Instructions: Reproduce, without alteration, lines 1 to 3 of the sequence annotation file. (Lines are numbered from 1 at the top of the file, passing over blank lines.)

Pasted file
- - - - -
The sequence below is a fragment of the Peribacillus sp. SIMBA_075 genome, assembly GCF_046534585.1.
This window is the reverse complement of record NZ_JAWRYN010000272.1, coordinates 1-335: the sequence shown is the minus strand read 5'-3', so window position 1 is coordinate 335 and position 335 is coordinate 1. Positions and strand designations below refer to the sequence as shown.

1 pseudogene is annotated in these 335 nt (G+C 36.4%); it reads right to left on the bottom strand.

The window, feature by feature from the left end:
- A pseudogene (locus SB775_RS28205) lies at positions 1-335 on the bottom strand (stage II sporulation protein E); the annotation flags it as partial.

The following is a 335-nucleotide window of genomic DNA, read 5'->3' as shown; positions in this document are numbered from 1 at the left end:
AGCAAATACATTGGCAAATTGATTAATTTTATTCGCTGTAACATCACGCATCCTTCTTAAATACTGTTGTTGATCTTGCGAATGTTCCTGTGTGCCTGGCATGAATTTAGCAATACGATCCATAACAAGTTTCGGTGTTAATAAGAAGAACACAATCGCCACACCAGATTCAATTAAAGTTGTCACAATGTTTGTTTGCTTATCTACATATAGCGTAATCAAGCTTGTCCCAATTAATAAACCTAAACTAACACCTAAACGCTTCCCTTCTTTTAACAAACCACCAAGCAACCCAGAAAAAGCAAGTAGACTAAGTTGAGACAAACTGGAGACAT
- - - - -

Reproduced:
The sequence below is a fragment of the Peribacillus sp. SIMBA_075 genome, assembly GCF_046534585.1.
This window is the reverse complement of record NZ_JAWRYN010000272.1, coordinates 1-335: the sequence shown is the minus strand read 5'-3', so window position 1 is coordinate 335 and position 335 is coordinate 1. Positions and strand designations below refer to the sequence as shown.

1 pseudogene is annotated in these 335 nt (G+C 36.4%); it reads right to left on the bottom strand.